Reverse Exchange Strategies – It’s All About Time

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Most investors know that in order to complete a successful 1031 exchange, they sell their relinquished property and have 180 days to buy the replacement property.  What can be done when the perfect replacement property is found and must be acquired before the existing property can be sold? Must all the benefits of a 1031 exchange be lost if events are out of order?  The IRS, recognizing that this situation sometimes occurs, released guidelines in 2000 to show how this type of transaction could be completed and still qualify as a valid exchange. This technique is referred to as a “reverse exchange” which allows the taxpayer to capture (although not personally acquire) their “target property” and park it until their relinquished property is sold. Then they can purchase the property that is being held on their behalf as the replacement property, successfully completing their exchange. There are two primary types of reverse exchanges: one is commonly termed “exchange last” in which the replacement property is parked, while the other is named “exchange first” in which the relinquished property is parked.  The “exchange last” technique is used in a clear majority of transactions, so we will focus solely on this approach.

When looking at the basic elements of this technique, you can see that there are a number of instances in which this type of reverse exchange could be very effective:

1.      A reverse exchange works when you want to capture the perfect replacement property before you sell.  In a quick-moving real estate market where attractive property is hard to find and quick to go under contract, there may be investors who are not willing to risk selling their existing property without knowing that they will find a viable replacement property during the 45-day identification period.  This investor may want to find and capture the perfect replacement (or target) property before closing on the sale of their relinquished property. (This is especially true for those exchangers who operate a trade or business from their relinquished property and cannot afford to gamble that they will find an ideal replacement property in time.  They need a seamless transition or their day-to-day business may suffer.)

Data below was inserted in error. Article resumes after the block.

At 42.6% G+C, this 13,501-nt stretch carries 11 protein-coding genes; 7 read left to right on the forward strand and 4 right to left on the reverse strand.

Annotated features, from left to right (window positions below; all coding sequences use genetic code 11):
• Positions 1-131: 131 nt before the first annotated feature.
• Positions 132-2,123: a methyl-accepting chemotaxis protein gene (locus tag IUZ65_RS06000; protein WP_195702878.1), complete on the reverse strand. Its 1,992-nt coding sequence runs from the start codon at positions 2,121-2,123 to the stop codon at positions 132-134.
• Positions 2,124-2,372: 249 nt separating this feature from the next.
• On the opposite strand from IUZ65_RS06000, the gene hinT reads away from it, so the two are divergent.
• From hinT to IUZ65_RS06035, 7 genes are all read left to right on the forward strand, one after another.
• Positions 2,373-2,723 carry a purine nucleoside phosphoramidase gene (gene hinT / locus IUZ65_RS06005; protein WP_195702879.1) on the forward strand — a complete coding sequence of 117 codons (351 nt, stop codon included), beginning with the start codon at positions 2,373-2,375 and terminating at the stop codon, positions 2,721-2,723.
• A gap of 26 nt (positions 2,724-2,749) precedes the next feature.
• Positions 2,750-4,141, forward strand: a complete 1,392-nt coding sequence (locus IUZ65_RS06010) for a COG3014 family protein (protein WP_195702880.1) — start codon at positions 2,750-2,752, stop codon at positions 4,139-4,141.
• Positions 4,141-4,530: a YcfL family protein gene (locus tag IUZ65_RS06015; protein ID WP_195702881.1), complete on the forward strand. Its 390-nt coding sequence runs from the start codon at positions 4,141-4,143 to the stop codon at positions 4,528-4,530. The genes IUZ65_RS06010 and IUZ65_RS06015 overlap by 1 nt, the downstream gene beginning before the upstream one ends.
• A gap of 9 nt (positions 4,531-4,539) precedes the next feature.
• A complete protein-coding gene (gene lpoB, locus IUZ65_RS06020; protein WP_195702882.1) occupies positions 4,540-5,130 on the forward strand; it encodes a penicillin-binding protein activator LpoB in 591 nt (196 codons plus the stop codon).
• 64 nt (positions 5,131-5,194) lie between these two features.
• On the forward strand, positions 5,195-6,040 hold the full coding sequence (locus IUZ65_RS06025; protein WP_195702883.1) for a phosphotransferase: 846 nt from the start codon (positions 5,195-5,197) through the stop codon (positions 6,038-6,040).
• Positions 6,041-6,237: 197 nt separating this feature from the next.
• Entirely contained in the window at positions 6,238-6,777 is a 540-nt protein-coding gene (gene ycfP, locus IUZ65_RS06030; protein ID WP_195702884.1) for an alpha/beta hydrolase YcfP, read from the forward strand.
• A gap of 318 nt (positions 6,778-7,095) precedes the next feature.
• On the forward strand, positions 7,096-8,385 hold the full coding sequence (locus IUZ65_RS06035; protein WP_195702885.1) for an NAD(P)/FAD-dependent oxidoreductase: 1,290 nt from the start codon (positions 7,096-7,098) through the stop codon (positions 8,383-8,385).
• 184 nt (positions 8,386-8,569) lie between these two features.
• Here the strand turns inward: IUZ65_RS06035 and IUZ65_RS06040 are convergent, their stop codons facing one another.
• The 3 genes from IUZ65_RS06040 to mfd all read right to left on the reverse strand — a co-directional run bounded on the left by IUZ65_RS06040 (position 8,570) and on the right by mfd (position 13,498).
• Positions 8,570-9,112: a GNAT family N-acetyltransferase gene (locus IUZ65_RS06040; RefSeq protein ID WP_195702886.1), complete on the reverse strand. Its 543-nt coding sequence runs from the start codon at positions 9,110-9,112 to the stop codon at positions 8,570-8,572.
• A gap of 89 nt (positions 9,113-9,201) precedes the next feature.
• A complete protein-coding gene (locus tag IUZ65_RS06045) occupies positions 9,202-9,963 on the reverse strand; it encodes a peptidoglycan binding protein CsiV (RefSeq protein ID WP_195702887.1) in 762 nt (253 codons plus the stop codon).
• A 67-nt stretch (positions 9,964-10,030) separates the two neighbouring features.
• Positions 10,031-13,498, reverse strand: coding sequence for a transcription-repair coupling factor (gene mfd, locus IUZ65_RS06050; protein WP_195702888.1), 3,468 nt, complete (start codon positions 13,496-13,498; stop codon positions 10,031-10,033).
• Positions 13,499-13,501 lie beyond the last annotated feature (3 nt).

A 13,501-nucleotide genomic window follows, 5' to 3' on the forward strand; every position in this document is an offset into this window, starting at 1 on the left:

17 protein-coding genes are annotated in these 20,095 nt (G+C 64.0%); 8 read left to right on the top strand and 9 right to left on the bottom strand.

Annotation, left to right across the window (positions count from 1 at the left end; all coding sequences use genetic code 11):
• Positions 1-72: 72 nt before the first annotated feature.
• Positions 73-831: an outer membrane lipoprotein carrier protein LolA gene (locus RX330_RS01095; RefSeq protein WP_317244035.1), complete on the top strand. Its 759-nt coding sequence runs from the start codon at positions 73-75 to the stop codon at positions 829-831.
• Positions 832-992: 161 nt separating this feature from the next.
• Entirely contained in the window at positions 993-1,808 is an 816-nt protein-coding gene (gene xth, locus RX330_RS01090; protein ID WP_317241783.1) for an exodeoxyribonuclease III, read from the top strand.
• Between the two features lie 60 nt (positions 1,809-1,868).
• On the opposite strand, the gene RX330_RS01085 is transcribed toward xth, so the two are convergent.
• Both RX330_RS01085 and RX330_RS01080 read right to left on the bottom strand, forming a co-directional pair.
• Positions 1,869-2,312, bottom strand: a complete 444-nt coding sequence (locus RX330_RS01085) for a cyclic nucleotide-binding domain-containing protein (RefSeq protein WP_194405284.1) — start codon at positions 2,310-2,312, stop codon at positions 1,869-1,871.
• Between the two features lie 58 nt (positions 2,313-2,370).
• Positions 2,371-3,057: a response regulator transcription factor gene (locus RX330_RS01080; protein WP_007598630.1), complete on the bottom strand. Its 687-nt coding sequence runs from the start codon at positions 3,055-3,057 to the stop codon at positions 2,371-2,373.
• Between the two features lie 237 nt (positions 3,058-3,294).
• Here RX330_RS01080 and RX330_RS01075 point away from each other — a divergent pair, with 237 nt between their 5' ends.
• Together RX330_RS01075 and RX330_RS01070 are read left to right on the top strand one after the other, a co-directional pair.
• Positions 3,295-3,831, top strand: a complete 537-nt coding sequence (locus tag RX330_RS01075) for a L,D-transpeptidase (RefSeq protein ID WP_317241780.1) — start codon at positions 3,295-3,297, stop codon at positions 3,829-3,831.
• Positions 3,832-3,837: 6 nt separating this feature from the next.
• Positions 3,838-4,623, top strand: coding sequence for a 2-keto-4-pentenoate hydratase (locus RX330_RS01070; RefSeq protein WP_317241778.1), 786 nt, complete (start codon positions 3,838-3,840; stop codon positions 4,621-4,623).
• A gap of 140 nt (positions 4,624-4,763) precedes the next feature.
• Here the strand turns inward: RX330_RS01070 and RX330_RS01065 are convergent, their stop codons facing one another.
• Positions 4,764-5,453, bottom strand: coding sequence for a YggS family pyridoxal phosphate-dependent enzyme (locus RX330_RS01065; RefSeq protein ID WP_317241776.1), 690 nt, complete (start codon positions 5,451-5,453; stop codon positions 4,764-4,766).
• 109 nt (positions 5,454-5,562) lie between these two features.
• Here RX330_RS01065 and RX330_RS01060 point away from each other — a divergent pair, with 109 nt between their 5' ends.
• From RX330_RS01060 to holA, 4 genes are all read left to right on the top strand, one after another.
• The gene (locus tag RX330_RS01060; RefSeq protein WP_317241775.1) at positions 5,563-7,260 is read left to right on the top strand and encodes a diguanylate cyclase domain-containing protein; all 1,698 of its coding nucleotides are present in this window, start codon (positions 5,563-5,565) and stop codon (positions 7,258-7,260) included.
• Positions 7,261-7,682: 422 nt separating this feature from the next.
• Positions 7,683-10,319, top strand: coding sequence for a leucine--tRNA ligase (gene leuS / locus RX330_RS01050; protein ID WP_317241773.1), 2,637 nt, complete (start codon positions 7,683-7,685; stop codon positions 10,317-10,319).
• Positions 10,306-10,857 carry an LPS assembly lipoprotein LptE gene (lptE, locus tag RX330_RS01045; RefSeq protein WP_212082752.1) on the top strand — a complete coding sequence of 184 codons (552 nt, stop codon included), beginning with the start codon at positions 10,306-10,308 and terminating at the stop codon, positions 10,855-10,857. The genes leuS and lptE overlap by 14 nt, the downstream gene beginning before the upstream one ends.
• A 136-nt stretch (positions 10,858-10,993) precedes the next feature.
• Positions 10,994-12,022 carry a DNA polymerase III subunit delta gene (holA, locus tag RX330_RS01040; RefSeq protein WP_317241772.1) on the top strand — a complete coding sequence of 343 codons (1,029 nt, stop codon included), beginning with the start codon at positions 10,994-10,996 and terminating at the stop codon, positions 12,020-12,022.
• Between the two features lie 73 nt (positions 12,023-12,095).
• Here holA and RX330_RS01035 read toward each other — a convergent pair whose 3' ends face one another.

2.      A reverse exchange can be ideal when you are forced to close quickly on the ideal replacement property.  A reverse works when the timing of an anticipated sale won’t line up to allow a standard exchange.  Consider an exchanger who already has the relinquished property under contract with an anticipated closing date 60 to 90 days out.  He has also found a great property to acquire, but the seller insists on a closing within 30 days, throwing the proper sequence of events out of order.

3.      A reverse also works to save a replacement property from being lost. A reverse can save the day when the unexpected happens: a relinquished closing falls through.  For example, an investor has her relinquished property under contract.  She has also placed a very desirable replacement property under contract and has arranged that closing date for 5 days after her relinquished closing.  At the last minute, the relinquished property sale falls apart, putting her exchange in jeopardy.  The investor still wants to use the property as her future replacement property, but the seller is not willing to extend the closing date and wait for her to start the process of selling her relinquished property again. In this instance, if the investor has the financial wherewithal, the replacement property can be “parked” for her while she sells her existing property.

The guidance issued by the IRS under Revenue Procedure 2000-37 created a series of steps that allows the taxpayer to address these real-world scenarios.  Pursuant to this guidance, the taxpayer can insert an independent, third-party that is referred to as an Accommodation Titleholder (or AT) that can acquire – or “park” – what will be the replacement property. The arrangements for this type of transaction can be very “friendly”, eliminating almost all the potential risk to the AT.  In essence, the AT does not have to have any of the burdens and benefits that typically come with ownership. They serve as a conduit entity.  Specifically, the party acting as the AT: